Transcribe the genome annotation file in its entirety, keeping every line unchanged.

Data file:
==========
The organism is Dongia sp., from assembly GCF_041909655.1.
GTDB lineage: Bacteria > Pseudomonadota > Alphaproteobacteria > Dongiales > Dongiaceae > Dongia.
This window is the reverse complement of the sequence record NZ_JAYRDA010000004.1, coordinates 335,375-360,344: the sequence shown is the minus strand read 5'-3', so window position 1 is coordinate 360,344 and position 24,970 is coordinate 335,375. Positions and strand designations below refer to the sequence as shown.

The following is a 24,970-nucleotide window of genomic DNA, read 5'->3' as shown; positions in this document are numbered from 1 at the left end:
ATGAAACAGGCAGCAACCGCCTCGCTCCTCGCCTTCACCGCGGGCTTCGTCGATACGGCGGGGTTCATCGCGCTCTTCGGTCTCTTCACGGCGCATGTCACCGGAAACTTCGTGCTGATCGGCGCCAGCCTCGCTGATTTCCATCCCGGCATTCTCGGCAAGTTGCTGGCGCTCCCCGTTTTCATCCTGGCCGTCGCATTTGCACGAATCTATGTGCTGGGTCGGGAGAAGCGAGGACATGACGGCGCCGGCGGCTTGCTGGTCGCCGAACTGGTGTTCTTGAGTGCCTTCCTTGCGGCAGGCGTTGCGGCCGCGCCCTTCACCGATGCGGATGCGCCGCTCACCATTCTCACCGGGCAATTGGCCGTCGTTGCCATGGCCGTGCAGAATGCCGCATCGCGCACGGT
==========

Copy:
The organism is Dongia sp., from assembly GCF_041909655.1.
GTDB lineage: Bacteria > Pseudomonadota > Alphaproteobacteria > Dongiales > Dongiaceae > Dongia.
This window is the reverse complement of the sequence record NZ_JAYRDA010000004.1, coordinates 335,375-360,344: the sequence shown is the minus strand read 5'-3', so window position 1 is coordinate 360,344 and position 24,970 is coordinate 335,375. Positions and strand designations below refer to the sequence as shown.

The following is a 24,970-nucleotide window of genomic DNA, read 5'->3' as shown; positions in this document are numbered from 1 at the left end:
ATGAAACAGGCAGCAACCGCCTCGCTCCTCGCCTTCACCGCGGGCTTCGTCGATACGGCGGGGTTCATCGCGCTCTTCGGTCTCTTCACGGCGCATGTCACCGGAAACTTCGTGCTGATCGGCGCCAGCCTCGCTGATTTCCATCCCGGCATTCTCGGCAAGTTGCTGGCGCTCCCCGTTTTCATCCTGGCCGTCGCATTTGCACGAATCTATGTGCTGGGTCGGGAGAAGCGAGGACATGACGGCGCCGGCGGCTTGCTGGTCGCCGAACTGGTGTTCTTGAGTGCCTTCCTTGCGGCAGGCGTTGCGGCCGCGCCCTTCACCGATGCGGATGCGCCGCTCACCATTCTCACCGGGCAATTGGCCGTCGTTGCCATGGCCGTGCAGAATGCCGCATCGCGCACGGT